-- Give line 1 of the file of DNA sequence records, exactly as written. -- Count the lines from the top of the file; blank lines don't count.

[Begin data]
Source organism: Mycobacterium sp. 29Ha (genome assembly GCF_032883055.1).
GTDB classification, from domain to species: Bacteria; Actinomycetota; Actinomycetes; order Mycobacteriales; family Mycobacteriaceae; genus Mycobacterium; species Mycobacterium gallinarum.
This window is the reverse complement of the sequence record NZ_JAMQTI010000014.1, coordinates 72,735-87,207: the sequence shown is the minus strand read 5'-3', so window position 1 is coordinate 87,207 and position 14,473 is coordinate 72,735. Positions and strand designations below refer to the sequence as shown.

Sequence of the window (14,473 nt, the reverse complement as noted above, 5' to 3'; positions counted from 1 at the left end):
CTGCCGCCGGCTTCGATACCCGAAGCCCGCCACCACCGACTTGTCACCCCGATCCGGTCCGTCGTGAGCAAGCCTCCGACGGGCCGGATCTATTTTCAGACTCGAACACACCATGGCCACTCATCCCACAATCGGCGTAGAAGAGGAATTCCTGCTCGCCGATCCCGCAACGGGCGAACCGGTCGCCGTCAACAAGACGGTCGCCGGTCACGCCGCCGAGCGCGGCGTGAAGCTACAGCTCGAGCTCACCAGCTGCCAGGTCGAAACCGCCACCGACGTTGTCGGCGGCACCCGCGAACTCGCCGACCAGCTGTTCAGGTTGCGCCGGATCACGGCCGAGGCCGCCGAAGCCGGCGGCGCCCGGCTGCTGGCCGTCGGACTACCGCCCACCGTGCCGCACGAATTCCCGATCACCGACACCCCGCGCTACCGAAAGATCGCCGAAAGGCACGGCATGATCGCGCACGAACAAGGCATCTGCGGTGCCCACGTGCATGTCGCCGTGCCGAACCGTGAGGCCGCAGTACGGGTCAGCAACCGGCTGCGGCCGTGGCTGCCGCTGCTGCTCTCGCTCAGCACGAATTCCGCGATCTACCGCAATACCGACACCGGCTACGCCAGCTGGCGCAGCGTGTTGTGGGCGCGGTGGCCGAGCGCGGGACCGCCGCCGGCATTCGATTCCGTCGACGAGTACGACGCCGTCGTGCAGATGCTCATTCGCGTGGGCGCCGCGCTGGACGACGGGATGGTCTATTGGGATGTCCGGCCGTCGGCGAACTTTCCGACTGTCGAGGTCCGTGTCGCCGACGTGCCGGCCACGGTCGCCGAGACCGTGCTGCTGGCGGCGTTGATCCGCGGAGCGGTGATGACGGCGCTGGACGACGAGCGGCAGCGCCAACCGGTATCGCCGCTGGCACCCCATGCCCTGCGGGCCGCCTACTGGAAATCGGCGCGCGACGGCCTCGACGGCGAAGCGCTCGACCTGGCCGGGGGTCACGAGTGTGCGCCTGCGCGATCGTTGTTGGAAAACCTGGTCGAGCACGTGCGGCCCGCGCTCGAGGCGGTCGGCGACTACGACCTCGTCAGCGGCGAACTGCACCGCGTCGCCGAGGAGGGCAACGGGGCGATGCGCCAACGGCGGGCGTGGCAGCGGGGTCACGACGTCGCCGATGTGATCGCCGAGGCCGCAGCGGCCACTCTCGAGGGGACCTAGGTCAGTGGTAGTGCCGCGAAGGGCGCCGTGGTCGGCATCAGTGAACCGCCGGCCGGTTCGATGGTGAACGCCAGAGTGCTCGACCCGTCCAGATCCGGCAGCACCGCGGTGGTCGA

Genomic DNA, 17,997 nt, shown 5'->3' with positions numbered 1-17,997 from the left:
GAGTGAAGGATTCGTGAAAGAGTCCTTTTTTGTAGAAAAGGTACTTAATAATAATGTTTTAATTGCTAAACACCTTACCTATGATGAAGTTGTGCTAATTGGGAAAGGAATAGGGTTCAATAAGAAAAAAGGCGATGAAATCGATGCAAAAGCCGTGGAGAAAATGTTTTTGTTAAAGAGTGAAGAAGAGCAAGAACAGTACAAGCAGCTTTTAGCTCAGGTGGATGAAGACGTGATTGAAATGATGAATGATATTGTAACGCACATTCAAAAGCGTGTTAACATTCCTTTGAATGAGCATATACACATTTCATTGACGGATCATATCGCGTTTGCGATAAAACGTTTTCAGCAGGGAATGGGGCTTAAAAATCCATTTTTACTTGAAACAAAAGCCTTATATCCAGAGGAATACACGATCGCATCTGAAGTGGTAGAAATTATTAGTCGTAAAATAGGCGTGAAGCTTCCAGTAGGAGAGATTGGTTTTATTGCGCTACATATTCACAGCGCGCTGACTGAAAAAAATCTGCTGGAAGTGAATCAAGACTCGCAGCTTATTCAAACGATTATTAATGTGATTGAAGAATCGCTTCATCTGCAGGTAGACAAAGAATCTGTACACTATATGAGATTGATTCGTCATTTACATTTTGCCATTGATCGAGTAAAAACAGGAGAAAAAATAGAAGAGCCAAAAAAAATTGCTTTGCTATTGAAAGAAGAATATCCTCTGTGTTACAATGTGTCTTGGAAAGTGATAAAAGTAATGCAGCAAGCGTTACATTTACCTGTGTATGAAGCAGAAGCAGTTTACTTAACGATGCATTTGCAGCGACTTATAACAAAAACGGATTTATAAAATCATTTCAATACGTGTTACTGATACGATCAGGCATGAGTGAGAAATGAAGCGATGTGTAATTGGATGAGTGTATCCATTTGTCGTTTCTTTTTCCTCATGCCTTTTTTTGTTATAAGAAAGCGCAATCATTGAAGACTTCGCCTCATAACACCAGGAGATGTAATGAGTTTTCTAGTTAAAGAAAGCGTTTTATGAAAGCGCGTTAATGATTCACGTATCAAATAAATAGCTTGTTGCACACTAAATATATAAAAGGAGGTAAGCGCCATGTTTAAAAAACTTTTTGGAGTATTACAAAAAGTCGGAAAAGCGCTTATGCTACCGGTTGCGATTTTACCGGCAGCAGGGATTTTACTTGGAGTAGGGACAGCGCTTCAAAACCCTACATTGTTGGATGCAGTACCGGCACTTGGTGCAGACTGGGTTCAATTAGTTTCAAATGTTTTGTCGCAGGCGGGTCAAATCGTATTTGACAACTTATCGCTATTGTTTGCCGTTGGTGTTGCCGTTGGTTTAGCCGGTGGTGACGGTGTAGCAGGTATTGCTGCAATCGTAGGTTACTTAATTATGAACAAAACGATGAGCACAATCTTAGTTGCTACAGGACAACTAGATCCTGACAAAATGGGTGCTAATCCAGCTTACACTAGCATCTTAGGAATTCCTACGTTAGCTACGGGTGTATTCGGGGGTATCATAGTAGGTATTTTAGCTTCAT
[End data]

Source organism: Mycobacterium sp. 29Ha (genome assembly GCF_032883055.1).